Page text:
Nicholas Murray Butler's The International Mind
An Argument for the Judicial Settlement of International Disputes with a New Introduction by Charles F. Howlett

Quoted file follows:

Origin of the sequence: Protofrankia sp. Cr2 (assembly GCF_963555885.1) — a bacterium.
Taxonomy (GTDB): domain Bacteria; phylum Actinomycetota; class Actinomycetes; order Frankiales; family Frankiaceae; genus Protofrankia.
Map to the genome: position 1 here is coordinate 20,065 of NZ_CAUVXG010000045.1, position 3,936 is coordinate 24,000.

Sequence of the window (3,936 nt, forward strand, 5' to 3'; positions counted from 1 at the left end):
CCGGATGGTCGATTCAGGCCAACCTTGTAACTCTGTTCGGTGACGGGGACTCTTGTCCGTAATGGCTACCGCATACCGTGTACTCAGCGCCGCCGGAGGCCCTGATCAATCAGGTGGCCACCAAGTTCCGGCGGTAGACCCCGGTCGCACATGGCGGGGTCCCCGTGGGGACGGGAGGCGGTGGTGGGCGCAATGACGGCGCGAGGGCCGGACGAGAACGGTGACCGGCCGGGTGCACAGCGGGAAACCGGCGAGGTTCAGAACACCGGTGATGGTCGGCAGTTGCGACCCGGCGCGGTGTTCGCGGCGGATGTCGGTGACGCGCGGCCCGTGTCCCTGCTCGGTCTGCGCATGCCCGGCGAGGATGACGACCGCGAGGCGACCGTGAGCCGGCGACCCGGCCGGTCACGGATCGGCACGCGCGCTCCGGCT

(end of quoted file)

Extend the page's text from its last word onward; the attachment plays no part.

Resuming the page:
This new edition of Nicholas Murray Butler's The International Mind marks the 100th anniversary of its publication. Widely read at the time, it has reached the status of classic work. Butler is one of the 20th Century’s most famous college presidents. He transformed Columbia University into a famous research institution of higher learning. More importantly, this work still has an important message for today’s readers: how can we establish an international mind that builds a lasting peace for the world. This work is based on Butler’s famous speeches as president of the Lake Mohonk Conferences on International Arbitration, which took place just prior to the start of World War 1. Butler was a strong proponent of judicial internationalism and education as the mechanism through which the settlement of disputes between nations could be resolved. As head of the just-established Carnegie Endowment for International Peace’s Division of Intercourse and Education, Butler put forth his own views on international understanding. Later, Butler would become president of Carnegie’s Peace Endowment and was most responsible for helping to bring forth the 1928 Kellogg-Briand Pact, renouncing war as an instrument of national policy. In 1931, based on his efforts for world peace, which began at Lake Mohonk (NY), Butler shared the Nobel Peace Prize with Jane Addams._x000D_ _x000D_ This new edition has a scholarly introduction as well as an extensive bibliographic essay on American Peace Writings by Charles F Howlett. An added feature to this new edition is a listing of Butler’s most notable works, the platforms of the 1907 & 1912 Lake Mohonk Conferences, and an lengthy 1914 interview with Butler by New York Times reporter, Edward Marshall. Readers will find the appendices an added bonus to a now classic work._x000D_ _x000D_ This new edition of Butler’s important book will bring to light one of the early 20th century peace classics devoted to the study of international arbitration. It offers a clear and compelling argument as to the importance of internationalism as proposed by some of the more prominent educational leaders, statesmen, and jurists of the pre-World War 1 period. Most importantly, reissuing this work in its one hundredth anniversary year bears testimony to its lasting importance since Butler’s efforts and those at the Lake Mohonk Conferences on International Arbitration led to the creation of a Permanent Court of International Justice only a few years after the conclusion of the First World War.
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